The volunteers – what makes them tick?
A short note about the volunteers at the wildlife rescue centre:
First of all… a big thank you for helping me out, you do unbelievable work.
Secondly, I came to the centre expecting (hoping?) to see a common trait, a genetic strength (or perhaps flaw) that bound the group together.
What is it that makes people animal lovers? Or… what is it that makes me love animals?
Perhaps its a common history of growing up with family pets, or maybe a negative experience of dealing with humans? ( I heard only today that Simon Cowell loves dogs more than humans. But that says little about his love of dogs. And says little about anyone else) .
Truth be told, all the volunteers were outstandingly normal and easy to be with, not the type I expected at all (but what did I expect? Vegans with hair braids and repressed anger… I don’t know).
Chris, a young man with spiky hair, chatty and confident, told me what brought him here. He didn’t have hair braids.
‘One day I saw a seagull on the road that had been hit by a car, lying on the zebra crossing. People walked past . I got out of the car and didn’t know what to do. I found I hated the feeling of not knowing what to do. I thought, ‘I could go on or I could help’. I took the bird to one side, found a box and put it in there. Then I found the number for this centre and came here. I saw that they knew what to do so I decided to volunteer there and then. I’ve never had so much job satisfaction in my whole life. I’d give it all up and work here full time if I could just afford to apy the mortgage.’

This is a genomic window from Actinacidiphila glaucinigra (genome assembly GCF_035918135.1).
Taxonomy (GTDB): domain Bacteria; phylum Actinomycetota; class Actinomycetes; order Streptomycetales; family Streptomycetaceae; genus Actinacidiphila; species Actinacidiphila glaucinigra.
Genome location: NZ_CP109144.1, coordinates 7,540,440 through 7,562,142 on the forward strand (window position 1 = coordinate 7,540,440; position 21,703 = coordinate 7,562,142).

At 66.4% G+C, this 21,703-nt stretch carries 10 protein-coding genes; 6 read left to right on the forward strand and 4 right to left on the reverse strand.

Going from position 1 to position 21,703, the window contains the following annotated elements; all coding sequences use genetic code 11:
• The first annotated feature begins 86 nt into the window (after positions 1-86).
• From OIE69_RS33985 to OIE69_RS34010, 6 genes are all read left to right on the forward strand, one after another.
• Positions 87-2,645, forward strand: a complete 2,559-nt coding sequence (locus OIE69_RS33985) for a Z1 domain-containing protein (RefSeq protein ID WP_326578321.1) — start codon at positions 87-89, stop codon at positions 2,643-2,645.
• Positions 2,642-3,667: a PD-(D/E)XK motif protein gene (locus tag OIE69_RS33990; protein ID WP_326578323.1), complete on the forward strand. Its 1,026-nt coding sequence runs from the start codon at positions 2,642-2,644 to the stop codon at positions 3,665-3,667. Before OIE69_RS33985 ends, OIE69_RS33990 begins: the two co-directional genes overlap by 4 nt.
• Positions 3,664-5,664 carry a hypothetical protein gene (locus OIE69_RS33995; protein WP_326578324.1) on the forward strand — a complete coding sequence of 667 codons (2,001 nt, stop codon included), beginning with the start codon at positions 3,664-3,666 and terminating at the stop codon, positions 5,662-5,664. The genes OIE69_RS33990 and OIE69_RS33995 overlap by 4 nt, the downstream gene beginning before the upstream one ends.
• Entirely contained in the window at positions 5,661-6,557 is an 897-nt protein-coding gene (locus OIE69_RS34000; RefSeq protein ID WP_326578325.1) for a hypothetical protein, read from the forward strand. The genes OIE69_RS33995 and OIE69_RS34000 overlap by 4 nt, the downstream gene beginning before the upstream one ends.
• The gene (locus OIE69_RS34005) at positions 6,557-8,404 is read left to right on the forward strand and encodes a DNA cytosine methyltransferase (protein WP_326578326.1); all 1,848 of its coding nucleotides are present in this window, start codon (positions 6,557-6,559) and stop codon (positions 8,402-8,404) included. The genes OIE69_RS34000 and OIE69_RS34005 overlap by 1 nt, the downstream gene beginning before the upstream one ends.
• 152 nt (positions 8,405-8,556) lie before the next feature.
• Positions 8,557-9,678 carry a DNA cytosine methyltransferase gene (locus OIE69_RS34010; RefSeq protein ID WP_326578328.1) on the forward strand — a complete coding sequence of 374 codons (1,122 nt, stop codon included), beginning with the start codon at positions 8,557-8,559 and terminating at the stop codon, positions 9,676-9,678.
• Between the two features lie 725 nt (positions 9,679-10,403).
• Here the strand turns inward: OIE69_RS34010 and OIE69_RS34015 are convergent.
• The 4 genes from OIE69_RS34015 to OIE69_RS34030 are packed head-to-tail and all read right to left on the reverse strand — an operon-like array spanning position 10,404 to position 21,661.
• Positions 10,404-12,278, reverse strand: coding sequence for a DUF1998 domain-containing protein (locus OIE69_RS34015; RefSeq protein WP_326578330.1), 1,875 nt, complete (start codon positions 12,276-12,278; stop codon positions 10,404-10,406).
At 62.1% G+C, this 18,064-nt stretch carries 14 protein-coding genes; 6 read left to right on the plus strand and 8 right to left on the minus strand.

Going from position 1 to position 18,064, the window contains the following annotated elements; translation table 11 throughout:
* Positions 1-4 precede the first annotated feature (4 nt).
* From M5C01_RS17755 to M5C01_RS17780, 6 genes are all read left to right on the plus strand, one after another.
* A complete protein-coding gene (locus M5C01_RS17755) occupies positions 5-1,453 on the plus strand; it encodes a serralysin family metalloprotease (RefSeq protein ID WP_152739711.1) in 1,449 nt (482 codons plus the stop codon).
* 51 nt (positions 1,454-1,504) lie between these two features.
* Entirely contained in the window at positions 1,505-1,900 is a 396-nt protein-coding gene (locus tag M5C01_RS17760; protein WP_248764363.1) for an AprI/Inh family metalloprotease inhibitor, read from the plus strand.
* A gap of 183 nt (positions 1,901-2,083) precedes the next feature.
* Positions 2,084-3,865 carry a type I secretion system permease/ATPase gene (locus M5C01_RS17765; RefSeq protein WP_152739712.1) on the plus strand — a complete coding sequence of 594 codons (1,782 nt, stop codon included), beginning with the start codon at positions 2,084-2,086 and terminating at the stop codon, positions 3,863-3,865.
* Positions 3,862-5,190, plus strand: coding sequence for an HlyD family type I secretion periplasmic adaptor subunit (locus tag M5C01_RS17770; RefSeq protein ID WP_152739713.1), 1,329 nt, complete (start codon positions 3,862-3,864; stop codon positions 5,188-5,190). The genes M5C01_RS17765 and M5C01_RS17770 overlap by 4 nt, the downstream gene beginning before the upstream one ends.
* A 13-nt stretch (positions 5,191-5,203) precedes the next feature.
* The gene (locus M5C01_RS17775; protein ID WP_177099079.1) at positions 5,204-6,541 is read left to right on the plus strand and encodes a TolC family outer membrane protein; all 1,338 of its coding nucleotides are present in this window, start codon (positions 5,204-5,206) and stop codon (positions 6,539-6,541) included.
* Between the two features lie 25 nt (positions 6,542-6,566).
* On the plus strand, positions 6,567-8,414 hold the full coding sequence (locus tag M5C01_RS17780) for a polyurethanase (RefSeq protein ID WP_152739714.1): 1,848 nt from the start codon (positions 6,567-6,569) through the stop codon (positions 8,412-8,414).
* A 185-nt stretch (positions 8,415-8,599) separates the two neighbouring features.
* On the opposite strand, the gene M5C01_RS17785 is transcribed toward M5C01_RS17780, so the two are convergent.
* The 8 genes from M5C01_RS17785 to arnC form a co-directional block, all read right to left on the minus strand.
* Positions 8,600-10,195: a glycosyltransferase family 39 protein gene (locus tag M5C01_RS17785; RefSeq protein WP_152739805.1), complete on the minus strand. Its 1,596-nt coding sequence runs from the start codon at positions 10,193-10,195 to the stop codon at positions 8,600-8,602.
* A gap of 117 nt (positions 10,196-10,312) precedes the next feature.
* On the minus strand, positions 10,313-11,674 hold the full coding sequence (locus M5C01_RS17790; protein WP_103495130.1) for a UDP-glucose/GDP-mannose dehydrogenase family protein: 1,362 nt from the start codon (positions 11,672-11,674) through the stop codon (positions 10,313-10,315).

Other people spoke of the ‘addiction’ of wanting help. That seemed a strange word to be associated with compassionate action. I could understand words like ‘effort’ or ‘guilt’ or perhaps ‘satisfaction’. But ‘addiction’?
‘Yeh, you go to sleep knowing that an animal is in distress and you just have to get up and help it.’ said another ‘When you help save a life it gives you such a buzz you want it again.’
Some of the volunteers however did readily admit to a period of pain in their lives. A breakdown in their teens or issues with depression or needing to find a new direction, and they also talked of the positive effects of volunteering on their mental health. Whether or not these issues were more prevalent here than in the wider world I don’t know but it’s my firm (and probably obvious) hypothesis that those that feel the most compassion for others have had a period in their lives where they know what it feels like to be on the other side.
We’ve all been through serious pain – for me it’s been many years of miserable mental suffering from depression and some OCD – but the positive that comes from the negative is that it carves out a space in your heart into which you can fit the suffering of others.
At this point the inevitable objections arise – but what about compassion for humans?
Surely those that love animals love humans less. The mad woman with 80 cats who swears at her neighbours comes to mind. Simon Cowell telling a teenager she’s ugly and talentless….
This is such a big and onerous topic that I’m going to come back to it in more detail later, but suffice to say that I think there is some truth in the objection but not enough to make it solid.
Yes, even in myself, I feel the pull towards animals from a certain push that I felt at the hands of humans – the experience of feeling isolated as a kid and unable to express myself led me to identify with the wordlessness of the animal world.
But there is an assumption that underlines the objection that should be challenged: that caring for animals drains our ability to care for humans. Surely the heart is not like a wallet, it is like a muscle – it does not go bankrupt with use, it gets stronger with exercise.
Or does it?
Right now, at the end of my short period of help I feel emotionally and physically drained. But if my theory is correct I’ll come back stronger and more compassionate soon. If it’s wrong I’ll end up a very poor man. The fact that I’m not earning this year makes me suspect that latter might be the case.
We shall see.